Lecture honours Canadian Nobel Prize winner Bertram Brockhouse
Photonics--using light to carry information--is an exciting field that may one day lead to microchips that function at the speed of light. This technology has the potential to revolutionize computing and communications.
The inaugural winners of the prestigious Brockhouse Canada Prize for Interdisciplinary Research in Science and Engineering, Sajeev John and Geoffrey Ozin will discuss their work on photonics at the Brockhouse Canada Prize Lecture on Wednesday, Oct. 12.
Bertram Brockhouse, professor of physics at McMaster University from 1962 to 1984 personified the University's excellence in research, innovation and teamwork. Brockhouse's pioneering work ultimately led to the development of an invaluable tool used to study the detailed atomic structure of materials -- an achievement for which he was awarded the 1994 Nobel Prize for Physics.
In tribute to the achievements and excellence of Bertram Brockhouse, the Natural Sciences and Engineering Research Council of Canada (NSERC) created the Brockhouse Canada Prize for Interdisciplinary Research in Science and Engineering. This award will be given annually to a team of researchers who demonstrate the brilliance and vision that Brockhouse himself exemplified.
John, a theoretical physicist, and Ozin a materials chemist, both from the University of Toronto, were named to the Brockhouse prize in April 2004. Individually extremely gifted and accomplished researchers, John and Ozin have taken huge leaps and bounds into the field of photonics technology through their interdisciplinary collaboration. Photonic technology, which involves using light to carry information that would traditionally be carried electronically, is an exciting field that has the prospect of leading to microchips that function at the speed of light.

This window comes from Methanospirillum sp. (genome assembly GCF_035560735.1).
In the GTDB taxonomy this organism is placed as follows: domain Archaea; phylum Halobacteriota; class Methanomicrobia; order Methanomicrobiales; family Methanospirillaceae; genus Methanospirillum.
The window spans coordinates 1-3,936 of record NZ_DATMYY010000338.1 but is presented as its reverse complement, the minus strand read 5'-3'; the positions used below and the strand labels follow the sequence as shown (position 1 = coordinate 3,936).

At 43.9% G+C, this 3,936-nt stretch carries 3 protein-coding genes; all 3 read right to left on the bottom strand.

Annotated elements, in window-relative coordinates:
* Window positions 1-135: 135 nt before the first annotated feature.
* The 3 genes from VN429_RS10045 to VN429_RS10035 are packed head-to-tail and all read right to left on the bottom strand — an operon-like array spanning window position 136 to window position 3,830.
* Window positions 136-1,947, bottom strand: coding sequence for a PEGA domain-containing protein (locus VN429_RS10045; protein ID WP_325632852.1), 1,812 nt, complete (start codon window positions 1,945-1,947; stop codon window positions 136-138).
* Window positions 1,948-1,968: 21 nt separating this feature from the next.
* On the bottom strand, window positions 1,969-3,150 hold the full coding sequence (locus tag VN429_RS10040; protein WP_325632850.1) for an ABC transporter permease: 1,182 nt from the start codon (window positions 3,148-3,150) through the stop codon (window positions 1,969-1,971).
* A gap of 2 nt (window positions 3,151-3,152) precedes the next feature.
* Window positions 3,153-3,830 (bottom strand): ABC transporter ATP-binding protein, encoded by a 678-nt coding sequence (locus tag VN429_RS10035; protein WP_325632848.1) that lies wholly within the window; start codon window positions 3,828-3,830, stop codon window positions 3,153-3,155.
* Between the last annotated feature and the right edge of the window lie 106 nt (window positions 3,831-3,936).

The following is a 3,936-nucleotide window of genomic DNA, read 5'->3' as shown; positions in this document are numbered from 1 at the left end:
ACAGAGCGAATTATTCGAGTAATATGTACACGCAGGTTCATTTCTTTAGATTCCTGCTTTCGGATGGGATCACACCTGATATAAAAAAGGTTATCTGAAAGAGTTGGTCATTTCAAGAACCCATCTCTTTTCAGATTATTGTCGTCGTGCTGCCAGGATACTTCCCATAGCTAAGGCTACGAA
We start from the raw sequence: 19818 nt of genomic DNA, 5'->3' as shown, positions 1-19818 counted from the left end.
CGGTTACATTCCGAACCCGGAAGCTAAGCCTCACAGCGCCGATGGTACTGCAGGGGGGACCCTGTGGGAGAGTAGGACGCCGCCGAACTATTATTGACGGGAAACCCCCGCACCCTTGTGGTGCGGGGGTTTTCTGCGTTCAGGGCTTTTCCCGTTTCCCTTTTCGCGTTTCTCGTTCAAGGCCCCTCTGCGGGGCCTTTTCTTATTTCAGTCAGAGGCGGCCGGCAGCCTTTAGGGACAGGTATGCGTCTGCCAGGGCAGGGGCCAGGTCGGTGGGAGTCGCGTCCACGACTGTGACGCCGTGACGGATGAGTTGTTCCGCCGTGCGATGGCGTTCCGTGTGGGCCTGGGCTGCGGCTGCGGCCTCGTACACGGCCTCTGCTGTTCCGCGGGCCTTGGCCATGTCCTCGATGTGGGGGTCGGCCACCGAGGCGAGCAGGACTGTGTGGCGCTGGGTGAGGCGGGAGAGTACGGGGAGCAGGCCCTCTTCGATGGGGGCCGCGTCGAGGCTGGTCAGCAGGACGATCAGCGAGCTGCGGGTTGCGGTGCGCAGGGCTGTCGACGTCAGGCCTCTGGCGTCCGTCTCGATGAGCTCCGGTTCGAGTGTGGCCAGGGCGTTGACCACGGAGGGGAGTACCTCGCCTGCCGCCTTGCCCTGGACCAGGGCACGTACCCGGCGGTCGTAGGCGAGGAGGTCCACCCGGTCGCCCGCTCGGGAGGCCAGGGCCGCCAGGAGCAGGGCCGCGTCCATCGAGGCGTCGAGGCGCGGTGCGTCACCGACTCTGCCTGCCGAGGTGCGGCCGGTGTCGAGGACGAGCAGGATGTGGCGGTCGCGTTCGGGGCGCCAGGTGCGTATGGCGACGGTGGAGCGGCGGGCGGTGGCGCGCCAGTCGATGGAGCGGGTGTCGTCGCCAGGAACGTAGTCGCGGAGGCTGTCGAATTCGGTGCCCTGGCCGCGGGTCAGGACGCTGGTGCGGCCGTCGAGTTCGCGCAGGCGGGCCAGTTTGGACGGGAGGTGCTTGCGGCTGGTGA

In order to use light effectively as an information carrier, researchers must first be able to control and manipulate it. As a PhD student John first theorized the possibility of trapping light, moving at nearly 300,000 kilometers per second, in an advanced microscopic cage. Despite being told repeatedly that this could never be done, John later presented his idea to Ozin. Remarkably, Ozin proceeded to build the 'impossible' cage. Since this achievement in 2000, John and Ozin have continued to work together to improve the efficiency and application of their photonic devices.
McMaster University and the Natural Sciences and Engineering Research have partnered to sponsor the Brockhouse Canada Prize Lecture and invite you to attend the inaugural address, which will be presented by John and Ozin.
This free public lecture will take place in McMaster University's Convocation Hall, University Hall, at 7 p.m. on Wednesday, Oct.12 commemorating the date, 11 years ago, when Dr. Brockhouse became a Nobel laureate.
To reserve your seat, please call 905-525-9140 extension 27965, or e-mail email@example.com.
(The Natural Sciences and Engineering Research Council SPARK (Students Promoting Awareness of Research Knowledge) program was launched in 1999 at 10 universities across Canada. Through SPARK, students with an aptitude for communications are recruited, trained and paid to write stories based on the NSERC supported research at participating universities.)